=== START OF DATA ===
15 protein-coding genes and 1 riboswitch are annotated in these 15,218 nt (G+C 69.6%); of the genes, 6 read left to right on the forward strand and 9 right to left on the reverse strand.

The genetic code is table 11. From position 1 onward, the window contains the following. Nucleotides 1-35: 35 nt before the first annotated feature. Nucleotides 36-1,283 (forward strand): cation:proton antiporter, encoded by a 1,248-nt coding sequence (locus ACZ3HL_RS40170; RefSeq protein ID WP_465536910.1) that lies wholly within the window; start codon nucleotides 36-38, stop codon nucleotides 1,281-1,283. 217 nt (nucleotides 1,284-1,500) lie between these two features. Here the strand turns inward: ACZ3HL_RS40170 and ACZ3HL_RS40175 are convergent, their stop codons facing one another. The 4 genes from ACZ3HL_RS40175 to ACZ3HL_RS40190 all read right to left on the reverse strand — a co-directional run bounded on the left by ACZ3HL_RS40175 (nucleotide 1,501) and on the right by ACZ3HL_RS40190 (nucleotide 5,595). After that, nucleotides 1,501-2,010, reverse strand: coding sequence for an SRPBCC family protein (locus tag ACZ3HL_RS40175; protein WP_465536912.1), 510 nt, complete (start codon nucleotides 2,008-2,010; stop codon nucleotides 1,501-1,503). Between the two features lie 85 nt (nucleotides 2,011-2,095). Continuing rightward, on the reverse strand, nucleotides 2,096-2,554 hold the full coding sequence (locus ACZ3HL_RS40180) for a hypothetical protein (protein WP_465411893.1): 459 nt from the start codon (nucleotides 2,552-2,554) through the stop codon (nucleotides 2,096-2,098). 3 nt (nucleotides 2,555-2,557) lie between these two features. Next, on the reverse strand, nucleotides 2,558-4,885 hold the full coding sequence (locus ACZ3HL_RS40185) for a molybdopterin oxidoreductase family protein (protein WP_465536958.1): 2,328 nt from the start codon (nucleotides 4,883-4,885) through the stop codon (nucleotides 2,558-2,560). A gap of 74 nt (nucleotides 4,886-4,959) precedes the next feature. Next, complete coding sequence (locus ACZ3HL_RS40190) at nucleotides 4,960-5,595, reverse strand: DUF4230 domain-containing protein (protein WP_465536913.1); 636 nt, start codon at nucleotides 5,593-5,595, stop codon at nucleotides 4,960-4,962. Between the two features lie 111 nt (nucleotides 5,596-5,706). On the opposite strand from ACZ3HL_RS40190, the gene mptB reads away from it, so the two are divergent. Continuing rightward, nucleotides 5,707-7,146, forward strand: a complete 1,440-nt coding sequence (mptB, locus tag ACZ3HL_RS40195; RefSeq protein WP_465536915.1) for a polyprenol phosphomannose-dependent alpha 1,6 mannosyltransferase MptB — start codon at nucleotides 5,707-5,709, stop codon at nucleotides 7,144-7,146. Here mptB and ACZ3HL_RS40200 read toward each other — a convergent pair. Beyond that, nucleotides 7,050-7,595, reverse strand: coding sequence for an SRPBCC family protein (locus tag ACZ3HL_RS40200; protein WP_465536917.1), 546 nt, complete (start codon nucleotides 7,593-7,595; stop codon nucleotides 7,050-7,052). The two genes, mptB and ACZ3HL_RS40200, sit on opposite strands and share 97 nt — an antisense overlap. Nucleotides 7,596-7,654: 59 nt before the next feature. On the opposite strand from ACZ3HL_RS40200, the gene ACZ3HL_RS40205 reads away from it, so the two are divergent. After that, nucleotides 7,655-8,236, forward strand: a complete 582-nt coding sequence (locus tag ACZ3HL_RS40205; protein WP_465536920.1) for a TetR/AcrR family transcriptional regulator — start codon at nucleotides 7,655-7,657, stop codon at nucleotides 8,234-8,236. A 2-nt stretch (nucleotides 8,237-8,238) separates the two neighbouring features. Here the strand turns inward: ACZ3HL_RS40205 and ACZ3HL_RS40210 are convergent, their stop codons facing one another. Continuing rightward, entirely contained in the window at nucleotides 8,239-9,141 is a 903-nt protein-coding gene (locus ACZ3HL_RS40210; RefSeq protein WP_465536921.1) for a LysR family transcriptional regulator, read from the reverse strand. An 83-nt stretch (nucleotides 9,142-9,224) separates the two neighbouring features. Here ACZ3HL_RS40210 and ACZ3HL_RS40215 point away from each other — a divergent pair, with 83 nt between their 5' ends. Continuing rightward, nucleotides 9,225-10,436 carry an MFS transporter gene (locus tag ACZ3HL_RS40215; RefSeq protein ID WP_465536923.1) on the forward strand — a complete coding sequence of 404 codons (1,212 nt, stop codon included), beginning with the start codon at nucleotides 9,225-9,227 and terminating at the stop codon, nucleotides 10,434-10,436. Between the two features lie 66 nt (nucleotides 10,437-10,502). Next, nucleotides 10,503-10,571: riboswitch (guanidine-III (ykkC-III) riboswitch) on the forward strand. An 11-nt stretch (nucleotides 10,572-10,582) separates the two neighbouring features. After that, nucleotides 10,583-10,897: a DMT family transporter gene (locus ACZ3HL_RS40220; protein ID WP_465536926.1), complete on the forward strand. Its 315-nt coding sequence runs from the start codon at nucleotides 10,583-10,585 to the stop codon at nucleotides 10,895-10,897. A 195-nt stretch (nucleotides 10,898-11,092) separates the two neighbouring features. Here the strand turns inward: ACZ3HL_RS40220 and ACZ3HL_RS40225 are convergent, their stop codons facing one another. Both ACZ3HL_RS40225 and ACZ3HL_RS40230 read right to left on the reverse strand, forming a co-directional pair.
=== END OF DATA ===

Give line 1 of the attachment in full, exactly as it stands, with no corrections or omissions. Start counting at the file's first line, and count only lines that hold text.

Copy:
15 protein-coding genes and 1 riboswitch are annotated in these 15,218 nt (G+C 69.6%); of the genes, 6 read left to right on the forward strand and 9 right to left on the reverse strand.